A New Opportunity for Renewable Energy

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Laila Afifa

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  • TEMPO.CO, JakartaThe New and Renewable Energy Bill must accelerate the endeavor to abandon fossil-based energy sources such as coal. As a precondition, the mechanism for purchasing electricity must be revised.

    AFTER disappointing the public by passing a number of problematic laws, such as the revised Corruption Eradication Commission Law and the omnibus Job Creation Law, now the House of Representatives (DPR) has a chance to improve its image. In its deliberations of the New and Renewable Energy Bill, the DPR could push for a faster switch of energy sources in order to mitigate the climate crisis.

    The use of renewable energy in Indonesia has frequently been held up by regulations that often change, usually at the ministerial level. As a result, it will be difficult to achieve the target of 23 percent of energy to be produced by renewable sources by 2025. As of 2020, the figure is only 12.3 percent. This new law covering environmentally friendly energy sources should be able to remove these obstacles.

    The limited use of renewable energy in this country is regrettable given that Indonesia has so much potential for generating energy from the sun, wind, water and geothermal sources. As a tropical country, every household in Indonesia should be able to meet its daily electricity needs from solar power, especially since the price of rooftop solar panels is now fairly competitive. However, the reality on the ground is not that easy.

    As a result of the business scheme in Indonesia that positions state electricity company PLN as the single buyer, households that have solar panels can only supply energy to PLN. As well as not being able to use the energy directly themselves, these energy supplies can only reduce monthly electricity bills by 65 percent. As a result, there is no incentive for PLN customers to install solar panels on their roofs.

    This type of scheme clearly squanders the potential for renewable energy before our very eyes. A survey carried out by the University of Indonesia and Greenpeace showed that 84 percent of people living in and around Jakarta were interested in using solar panels on their roofs. Therefore, it is no surprise that the installed capacity for solar power generation in Indonesia is only around 150 megawatts. This is only 0.07 percent of the estimated potential of 207.8 gigawatts.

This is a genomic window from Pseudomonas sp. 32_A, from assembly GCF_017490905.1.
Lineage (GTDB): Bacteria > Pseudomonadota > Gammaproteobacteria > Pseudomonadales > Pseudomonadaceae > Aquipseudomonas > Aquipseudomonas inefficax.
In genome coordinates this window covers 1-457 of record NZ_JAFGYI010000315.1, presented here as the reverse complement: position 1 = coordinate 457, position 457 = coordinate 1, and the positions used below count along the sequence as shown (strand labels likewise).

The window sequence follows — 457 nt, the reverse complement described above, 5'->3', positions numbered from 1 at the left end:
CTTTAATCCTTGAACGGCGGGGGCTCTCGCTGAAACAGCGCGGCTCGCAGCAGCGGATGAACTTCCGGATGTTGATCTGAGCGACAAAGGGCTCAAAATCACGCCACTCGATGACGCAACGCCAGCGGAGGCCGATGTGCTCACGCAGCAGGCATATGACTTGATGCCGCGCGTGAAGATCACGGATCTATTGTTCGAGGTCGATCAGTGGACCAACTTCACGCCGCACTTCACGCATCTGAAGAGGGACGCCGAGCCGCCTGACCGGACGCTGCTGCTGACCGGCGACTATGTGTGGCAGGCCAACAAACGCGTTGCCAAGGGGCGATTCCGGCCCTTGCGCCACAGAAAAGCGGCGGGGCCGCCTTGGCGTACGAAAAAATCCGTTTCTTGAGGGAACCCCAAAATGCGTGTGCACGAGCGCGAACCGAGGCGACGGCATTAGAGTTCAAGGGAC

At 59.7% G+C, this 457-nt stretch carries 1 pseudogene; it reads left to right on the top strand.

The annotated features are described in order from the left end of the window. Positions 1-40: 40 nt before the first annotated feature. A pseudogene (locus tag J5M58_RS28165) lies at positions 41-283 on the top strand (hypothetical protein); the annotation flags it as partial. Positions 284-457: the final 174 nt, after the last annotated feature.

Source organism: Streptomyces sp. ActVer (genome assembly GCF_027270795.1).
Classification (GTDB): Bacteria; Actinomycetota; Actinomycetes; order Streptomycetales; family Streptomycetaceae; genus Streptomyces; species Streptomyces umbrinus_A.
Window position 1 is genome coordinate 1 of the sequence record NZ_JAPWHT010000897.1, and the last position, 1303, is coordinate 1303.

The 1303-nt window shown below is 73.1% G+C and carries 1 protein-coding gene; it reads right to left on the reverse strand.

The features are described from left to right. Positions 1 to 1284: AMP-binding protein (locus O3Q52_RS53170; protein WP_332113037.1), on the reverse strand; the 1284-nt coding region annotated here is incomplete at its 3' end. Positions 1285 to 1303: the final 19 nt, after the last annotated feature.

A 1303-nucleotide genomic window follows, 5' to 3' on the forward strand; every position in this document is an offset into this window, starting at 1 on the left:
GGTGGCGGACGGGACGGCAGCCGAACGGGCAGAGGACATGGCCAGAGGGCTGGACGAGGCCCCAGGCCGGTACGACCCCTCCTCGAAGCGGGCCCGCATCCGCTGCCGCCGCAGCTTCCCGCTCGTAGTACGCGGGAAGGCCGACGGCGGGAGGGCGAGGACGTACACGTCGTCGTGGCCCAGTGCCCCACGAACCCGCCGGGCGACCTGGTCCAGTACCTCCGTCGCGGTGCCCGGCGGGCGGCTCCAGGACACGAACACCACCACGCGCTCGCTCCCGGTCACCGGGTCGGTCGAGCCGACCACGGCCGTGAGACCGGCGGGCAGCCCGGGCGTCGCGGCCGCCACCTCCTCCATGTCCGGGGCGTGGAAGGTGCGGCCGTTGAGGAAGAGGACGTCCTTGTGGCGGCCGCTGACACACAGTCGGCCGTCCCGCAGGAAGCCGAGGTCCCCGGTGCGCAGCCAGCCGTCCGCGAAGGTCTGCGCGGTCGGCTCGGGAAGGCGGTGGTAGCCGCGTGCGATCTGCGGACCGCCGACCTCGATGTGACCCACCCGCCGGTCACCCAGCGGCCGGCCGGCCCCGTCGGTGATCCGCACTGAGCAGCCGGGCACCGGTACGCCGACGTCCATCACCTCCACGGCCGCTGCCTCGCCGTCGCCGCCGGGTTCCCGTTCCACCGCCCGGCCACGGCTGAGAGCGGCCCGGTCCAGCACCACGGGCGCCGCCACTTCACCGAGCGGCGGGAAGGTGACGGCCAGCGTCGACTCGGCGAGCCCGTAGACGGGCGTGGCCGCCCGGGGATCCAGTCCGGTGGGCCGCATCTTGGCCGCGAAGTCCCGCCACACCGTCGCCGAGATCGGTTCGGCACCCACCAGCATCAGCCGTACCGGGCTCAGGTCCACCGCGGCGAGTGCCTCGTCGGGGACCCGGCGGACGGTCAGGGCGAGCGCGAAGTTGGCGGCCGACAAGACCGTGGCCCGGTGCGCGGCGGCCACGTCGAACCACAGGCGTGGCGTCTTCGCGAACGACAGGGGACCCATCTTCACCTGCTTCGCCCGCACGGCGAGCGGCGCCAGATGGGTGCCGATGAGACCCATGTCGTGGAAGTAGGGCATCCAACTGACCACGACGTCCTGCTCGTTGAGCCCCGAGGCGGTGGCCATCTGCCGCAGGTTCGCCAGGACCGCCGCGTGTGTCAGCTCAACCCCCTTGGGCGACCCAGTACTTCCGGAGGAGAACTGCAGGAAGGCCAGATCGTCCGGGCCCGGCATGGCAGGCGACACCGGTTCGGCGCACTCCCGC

As well as restricting the development of renewable energy by independent power producers, the position of PLN as the sole buyer makes it almost impossible to switch from fossil fuel energy sources such as coal. Firstly, the price of renewable energy is clearly not competitive when compared with that from the coal-based independent power producers, who previously supplied PLN. It is this difference in price that has led to 59 geothermal power station projects with a capacity of 2,145 megawatts, being on hold since 2019. Secondly, PLN's obligation to agree on the price in advance means that the coal-based independent power producer business is almost risk-free. That is why there are many political interests involved with this sector.

    If the DPR and the government want to seriously consider the endeavor to reduce global warming, the deliberations of the Renewable Energy Bill must be accompanied by changes to Law No. 30/2009 on electrical power. It is time that the clause positioning PLN as the sole buyer is changed. There must be no more collusion between PLN and privately-owned coal-fired power generating companies.

    The electricity business scheme in this nation must be revised to provide opportunities for the development of environmentally friendly power stations. Without changes to this unhealthy scheme, the long road to green energy will always be steep.

    Read the Complete Story in Tempo English Magazine